Did the Buddha teach we have choice? (aka The Great Free Will v Determinism Debate)

A discussion on all aspects of Theravāda Buddhism
chownah
Posts: 6595
Joined: Wed Aug 12, 2009 2:19 pm

Re: Did the Buddha teach we have choice? (aka The Great Free Will v Determinism Debate)

Post by chownah » Mon Dec 04, 2017 12:06 pm

mal4mac wrote:
Mon Dec 04, 2017 11:57 am
Why not go one step further and think they are *totally* limited by circumstance, experience, personality traits, and other conditioning factors? Isn't that Buddhism, as well as "best science"?
Not it is not buddhism nor is it "best science". I think that buddhism and best science agree that the question of free will or not is beyond range.
chownah

mal4mac
Posts: 370
Joined: Thu Jul 11, 2013 1:47 pm

Re: Did the Buddha teach we have choice? (aka The Great Free Will v Determinism Debate)

Post by mal4mac » Mon Dec 04, 2017 12:49 pm

chownah wrote:
Mon Dec 04, 2017 12:06 pm
I think that buddhism and best science agree that the question of free will or not is beyond range...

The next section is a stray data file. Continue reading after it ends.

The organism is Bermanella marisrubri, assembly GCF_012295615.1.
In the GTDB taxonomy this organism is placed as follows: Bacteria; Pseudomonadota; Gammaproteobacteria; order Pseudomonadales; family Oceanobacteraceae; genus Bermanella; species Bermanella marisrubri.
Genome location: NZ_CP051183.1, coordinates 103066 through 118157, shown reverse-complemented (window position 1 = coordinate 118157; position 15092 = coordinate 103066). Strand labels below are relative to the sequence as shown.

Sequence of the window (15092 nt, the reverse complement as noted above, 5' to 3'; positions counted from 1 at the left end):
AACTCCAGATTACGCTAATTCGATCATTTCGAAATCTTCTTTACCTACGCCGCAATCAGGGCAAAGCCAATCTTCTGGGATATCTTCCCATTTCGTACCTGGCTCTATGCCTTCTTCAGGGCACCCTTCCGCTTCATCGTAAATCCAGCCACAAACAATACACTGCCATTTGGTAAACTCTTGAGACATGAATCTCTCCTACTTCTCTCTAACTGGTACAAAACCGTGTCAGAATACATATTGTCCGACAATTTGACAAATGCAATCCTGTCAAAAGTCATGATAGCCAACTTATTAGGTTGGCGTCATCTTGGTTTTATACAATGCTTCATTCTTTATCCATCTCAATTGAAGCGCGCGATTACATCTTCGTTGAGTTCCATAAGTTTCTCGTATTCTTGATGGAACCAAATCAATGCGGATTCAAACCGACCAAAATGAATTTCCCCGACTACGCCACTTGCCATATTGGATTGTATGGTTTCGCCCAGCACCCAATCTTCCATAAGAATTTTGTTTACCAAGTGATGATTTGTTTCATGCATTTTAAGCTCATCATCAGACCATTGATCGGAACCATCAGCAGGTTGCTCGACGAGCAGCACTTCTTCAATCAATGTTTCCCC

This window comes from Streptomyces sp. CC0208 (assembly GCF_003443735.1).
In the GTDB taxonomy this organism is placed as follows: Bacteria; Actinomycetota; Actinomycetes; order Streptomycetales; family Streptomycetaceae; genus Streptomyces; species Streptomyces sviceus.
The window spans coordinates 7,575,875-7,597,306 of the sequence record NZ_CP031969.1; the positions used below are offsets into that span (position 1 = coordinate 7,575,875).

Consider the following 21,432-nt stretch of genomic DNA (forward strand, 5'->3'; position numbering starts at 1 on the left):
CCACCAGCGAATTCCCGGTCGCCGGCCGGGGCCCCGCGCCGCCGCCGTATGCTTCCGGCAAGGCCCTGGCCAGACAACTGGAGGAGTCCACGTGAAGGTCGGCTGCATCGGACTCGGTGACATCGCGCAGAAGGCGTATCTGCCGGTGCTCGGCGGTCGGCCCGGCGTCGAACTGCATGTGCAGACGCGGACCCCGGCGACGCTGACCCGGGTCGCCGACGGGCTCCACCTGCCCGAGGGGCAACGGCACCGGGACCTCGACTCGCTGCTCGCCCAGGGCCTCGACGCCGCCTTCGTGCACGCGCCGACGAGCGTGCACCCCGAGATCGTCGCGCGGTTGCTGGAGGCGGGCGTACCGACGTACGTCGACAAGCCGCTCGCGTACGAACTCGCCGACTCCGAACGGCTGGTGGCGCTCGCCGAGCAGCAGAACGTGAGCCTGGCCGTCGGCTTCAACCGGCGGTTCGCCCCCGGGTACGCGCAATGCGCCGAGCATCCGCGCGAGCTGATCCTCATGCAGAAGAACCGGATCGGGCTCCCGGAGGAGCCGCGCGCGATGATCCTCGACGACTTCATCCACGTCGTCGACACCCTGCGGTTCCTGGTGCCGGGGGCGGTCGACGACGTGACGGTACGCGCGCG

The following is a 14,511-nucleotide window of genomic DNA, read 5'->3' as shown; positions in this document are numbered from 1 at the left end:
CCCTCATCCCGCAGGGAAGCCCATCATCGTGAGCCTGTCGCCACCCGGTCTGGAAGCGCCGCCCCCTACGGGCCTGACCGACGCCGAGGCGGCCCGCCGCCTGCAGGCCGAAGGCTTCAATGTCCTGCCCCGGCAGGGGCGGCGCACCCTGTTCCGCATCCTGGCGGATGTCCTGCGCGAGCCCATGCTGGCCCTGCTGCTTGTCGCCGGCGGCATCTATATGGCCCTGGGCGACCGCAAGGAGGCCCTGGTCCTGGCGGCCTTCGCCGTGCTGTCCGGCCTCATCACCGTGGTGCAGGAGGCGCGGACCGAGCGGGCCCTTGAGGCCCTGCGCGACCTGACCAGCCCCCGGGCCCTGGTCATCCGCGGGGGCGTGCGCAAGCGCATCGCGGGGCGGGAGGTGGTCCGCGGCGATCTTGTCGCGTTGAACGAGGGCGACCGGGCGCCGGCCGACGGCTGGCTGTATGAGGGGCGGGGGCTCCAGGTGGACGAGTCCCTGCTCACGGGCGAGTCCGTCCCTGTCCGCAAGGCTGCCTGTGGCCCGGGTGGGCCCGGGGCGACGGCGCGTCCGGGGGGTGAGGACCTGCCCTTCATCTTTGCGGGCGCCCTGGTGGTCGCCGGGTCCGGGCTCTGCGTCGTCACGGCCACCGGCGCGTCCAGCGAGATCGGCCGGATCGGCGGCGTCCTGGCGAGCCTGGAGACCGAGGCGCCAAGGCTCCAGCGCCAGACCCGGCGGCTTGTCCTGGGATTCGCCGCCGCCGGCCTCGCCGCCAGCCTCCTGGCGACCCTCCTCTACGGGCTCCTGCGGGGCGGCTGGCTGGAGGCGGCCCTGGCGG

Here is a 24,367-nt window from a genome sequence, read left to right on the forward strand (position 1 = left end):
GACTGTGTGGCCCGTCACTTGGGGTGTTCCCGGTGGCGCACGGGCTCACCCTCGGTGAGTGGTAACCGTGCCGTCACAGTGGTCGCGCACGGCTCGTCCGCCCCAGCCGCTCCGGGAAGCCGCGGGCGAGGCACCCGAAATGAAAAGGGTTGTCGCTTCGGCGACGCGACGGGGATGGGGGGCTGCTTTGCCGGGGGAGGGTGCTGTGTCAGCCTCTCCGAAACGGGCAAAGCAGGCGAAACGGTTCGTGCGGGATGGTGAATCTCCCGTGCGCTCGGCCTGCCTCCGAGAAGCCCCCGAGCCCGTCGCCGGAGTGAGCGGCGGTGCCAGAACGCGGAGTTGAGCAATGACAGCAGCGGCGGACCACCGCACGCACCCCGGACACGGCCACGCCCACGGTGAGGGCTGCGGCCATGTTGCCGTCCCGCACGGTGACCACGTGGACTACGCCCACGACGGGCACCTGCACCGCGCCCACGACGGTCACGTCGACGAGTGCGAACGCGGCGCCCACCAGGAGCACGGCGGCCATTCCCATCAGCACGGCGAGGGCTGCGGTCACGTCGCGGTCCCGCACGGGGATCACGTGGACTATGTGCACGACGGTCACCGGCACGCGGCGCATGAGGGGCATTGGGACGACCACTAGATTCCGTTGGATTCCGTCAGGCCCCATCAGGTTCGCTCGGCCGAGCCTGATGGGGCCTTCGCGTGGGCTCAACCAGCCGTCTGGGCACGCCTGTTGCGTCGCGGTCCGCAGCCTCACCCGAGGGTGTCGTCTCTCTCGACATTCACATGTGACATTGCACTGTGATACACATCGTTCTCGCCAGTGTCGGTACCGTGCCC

Can you link to any articles that support your position? Here's one that supports my position that "best science" shows that free will does not exist:

"In recent decades, research on the inner workings of the brain has helped to resolve the nature-nurture debate—and has dealt a further blow to the idea of free will. Brain scanners have enabled us to peer inside a living person’s skull, revealing intricate networks of neurons and allowing scientists to reach broad agreement that these networks are shaped by both genes and environment. But there is also agreement in the scientific community that the firing of neurons determines not just some or most but all of our thoughts, hopes, memories, and dreams."

https://www.richarddawkins.net/2016/05/ ... free-will/

There is a worry, of course, the criminals can make use of this observation:

"The number of court cases, for example, that use evidence from neuroscience has more than doubled in the past decade—mostly in the context of defendants arguing that their brain made them do it. "